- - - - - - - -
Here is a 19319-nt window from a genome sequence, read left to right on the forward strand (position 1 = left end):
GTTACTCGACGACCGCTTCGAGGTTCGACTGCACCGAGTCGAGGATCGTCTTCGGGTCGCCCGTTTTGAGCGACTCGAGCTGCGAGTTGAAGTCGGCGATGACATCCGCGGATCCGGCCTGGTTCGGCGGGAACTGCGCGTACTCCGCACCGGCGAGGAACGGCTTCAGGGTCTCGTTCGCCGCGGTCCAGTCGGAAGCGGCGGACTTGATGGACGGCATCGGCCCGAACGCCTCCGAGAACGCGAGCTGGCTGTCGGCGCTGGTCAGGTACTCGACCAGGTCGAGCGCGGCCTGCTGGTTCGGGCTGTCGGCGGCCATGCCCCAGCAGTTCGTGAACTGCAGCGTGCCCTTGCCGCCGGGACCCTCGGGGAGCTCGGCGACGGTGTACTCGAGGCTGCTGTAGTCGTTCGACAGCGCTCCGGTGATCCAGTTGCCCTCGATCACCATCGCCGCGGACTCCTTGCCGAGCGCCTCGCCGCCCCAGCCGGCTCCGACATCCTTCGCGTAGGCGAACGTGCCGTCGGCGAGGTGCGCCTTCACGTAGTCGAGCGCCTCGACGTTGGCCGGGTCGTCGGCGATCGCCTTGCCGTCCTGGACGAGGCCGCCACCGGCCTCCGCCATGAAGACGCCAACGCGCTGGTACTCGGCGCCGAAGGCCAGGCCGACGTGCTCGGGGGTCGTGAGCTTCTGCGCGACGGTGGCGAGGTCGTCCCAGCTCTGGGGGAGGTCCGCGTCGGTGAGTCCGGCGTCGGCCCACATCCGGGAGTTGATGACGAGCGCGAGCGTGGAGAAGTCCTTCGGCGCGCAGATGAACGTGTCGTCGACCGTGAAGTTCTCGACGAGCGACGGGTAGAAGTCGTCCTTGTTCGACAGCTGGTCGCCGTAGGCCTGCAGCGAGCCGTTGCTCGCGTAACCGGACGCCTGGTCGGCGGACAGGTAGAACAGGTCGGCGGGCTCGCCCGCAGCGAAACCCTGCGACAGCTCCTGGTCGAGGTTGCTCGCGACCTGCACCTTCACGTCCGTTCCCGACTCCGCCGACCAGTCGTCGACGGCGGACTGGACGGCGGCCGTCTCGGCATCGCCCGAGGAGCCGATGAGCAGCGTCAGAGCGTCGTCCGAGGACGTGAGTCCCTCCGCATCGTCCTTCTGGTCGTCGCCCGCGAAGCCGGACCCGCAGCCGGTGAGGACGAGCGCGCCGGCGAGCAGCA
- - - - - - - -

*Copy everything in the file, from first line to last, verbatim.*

Here is a 19319-nt window from a genome sequence, read left to right on the forward strand (position 1 = left end):
GTTACTCGACGACCGCTTCGAGGTTCGACTGCACCGAGTCGAGGATCGTCTTCGGGTCGCCCGTTTTGAGCGACTCGAGCTGCGAGTTGAAGTCGGCGATGACATCCGCGGATCCGGCCTGGTTCGGCGGGAACTGCGCGTACTCCGCACCGGCGAGGAACGGCTTCAGGGTCTCGTTCGCCGCGGTCCAGTCGGAAGCGGCGGACTTGATGGACGGCATCGGCCCGAACGCCTCCGAGAACGCGAGCTGGCTGTCGGCGCTGGTCAGGTACTCGACCAGGTCGAGCGCGGCCTGCTGGTTCGGGCTGTCGGCGGCCATGCCCCAGCAGTTCGTGAACTGCAGCGTGCCCTTGCCGCCGGGACCCTCGGGGAGCTCGGCGACGGTGTACTCGAGGCTGCTGTAGTCGTTCGACAGCGCTCCGGTGATCCAGTTGCCCTCGATCACCATCGCCGCGGACTCCTTGCCGAGCGCCTCGCCGCCCCAGCCGGCTCCGACATCCTTCGCGTAGGCGAACGTGCCGTCGGCGAGGTGCGCCTTCACGTAGTCGAGCGCCTCGACGTTGGCCGGGTCGTCGGCGATCGCCTTGCCGTCCTGGACGAGGCCGCCACCGGCCTCCGCCATGAAGACGCCAACGCGCTGGTACTCGGCGCCGAAGGCCAGGCCGACGTGCTCGGGGGTCGTGAGCTTCTGCGCGACGGTGGCGAGGTCGTCCCAGCTCTGGGGGAGGTCCGCGTCGGTGAGTCCGGCGTCGGCCCACATCCGGGAGTTGATGACGAGCGCGAGCGTGGAGAAGTCCTTCGGCGCGCAGATGAACGTGTCGTCGACCGTGAAGTTCTCGACGAGCGACGGGTAGAAGTCGTCCTTGTTCGACAGCTGGTCGCCGTAGGCCTGCAGCGAGCCGTTGCTCGCGTAACCGGACGCCTGGTCGGCGGACAGGTAGAACAGGTCGGCGGGCTCGCCCGCAGCGAAACCCTGCGACAGCTCCTGGTCGAGGTTGCTCGCGACCTGCACCTTCACGTCCGTTCCCGACTCCGCCGACCAGTCGTCGACGGCGGACTGGACGGCGGCCGTCTCGGCATCGCCCGAGGAGCCGATGAGCAGCGTCAGAGCGTCGTCCGAGGACGTGAGTCCCTCCGCATCGTCCTTCTGGTCGTCGCCCGCGAAGCCGGACCCGCAGCCGGTGAGGACGAGCGCGCCGGCGAGCAGCA